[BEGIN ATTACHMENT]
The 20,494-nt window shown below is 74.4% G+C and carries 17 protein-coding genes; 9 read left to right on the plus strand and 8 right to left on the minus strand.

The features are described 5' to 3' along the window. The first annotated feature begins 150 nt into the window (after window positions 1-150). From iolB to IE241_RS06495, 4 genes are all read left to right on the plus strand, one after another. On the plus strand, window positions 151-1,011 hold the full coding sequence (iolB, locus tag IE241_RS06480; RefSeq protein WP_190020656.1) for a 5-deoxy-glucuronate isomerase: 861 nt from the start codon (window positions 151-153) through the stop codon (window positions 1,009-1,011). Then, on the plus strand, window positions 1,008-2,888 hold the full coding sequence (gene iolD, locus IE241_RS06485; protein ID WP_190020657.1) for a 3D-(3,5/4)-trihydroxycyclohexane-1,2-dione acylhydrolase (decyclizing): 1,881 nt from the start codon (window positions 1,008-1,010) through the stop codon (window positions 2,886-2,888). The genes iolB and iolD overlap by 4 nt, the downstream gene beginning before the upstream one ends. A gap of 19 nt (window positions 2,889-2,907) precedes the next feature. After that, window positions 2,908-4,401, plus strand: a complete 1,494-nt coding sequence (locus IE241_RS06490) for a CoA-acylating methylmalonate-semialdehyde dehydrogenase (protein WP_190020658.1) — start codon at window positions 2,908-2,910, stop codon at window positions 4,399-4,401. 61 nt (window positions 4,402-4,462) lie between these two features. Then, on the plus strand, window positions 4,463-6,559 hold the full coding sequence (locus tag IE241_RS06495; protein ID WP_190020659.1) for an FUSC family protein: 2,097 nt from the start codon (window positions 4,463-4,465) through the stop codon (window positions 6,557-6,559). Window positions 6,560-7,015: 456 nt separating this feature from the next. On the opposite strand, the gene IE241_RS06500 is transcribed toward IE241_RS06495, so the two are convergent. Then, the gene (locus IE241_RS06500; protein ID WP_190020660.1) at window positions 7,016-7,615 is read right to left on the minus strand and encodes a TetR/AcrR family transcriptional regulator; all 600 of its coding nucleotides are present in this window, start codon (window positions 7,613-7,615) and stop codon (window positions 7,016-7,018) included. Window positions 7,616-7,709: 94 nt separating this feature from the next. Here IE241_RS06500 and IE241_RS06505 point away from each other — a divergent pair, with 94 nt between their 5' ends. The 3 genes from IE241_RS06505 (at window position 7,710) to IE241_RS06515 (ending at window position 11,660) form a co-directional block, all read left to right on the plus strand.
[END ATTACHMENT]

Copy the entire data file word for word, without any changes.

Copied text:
The 20,494-nt window shown below is 74.4% G+C and carries 17 protein-coding genes; 9 read left to right on the plus strand and 8 right to left on the minus strand.

The features are described 5' to 3' along the window. The first annotated feature begins 150 nt into the window (after window positions 1-150). From iolB to IE241_RS06495, 4 genes are all read left to right on the plus strand, one after another. On the plus strand, window positions 151-1,011 hold the full coding sequence (iolB, locus tag IE241_RS06480; RefSeq protein WP_190020656.1) for a 5-deoxy-glucuronate isomerase: 861 nt from the start codon (window positions 151-153) through the stop codon (window positions 1,009-1,011). Then, on the plus strand, window positions 1,008-2,888 hold the full coding sequence (gene iolD, locus IE241_RS06485; protein ID WP_190020657.1) for a 3D-(3,5/4)-trihydroxycyclohexane-1,2-dione acylhydrolase (decyclizing): 1,881 nt from the start codon (window positions 1,008-1,010) through the stop codon (window positions 2,886-2,888). The genes iolB and iolD overlap by 4 nt, the downstream gene beginning before the upstream one ends. A gap of 19 nt (window positions 2,889-2,907) precedes the next feature. After that, window positions 2,908-4,401, plus strand: a complete 1,494-nt coding sequence (locus IE241_RS06490) for a CoA-acylating methylmalonate-semialdehyde dehydrogenase (protein WP_190020658.1) — start codon at window positions 2,908-2,910, stop codon at window positions 4,399-4,401. 61 nt (window positions 4,402-4,462) lie between these two features. Then, on the plus strand, window positions 4,463-6,559 hold the full coding sequence (locus tag IE241_RS06495; protein ID WP_190020659.1) for an FUSC family protein: 2,097 nt from the start codon (window positions 4,463-4,465) through the stop codon (window positions 6,557-6,559). Window positions 6,560-7,015: 456 nt separating this feature from the next. On the opposite strand, the gene IE241_RS06500 is transcribed toward IE241_RS06495, so the two are convergent. Then, the gene (locus IE241_RS06500; protein ID WP_190020660.1) at window positions 7,016-7,615 is read right to left on the minus strand and encodes a TetR/AcrR family transcriptional regulator; all 600 of its coding nucleotides are present in this window, start codon (window positions 7,613-7,615) and stop codon (window positions 7,016-7,018) included. Window positions 7,616-7,709: 94 nt separating this feature from the next. Here IE241_RS06500 and IE241_RS06505 point away from each other — a divergent pair, with 94 nt between their 5' ends. The 3 genes from IE241_RS06505 (at window position 7,710) to IE241_RS06515 (ending at window position 11,660) form a co-directional block, all read left to right on the plus strand.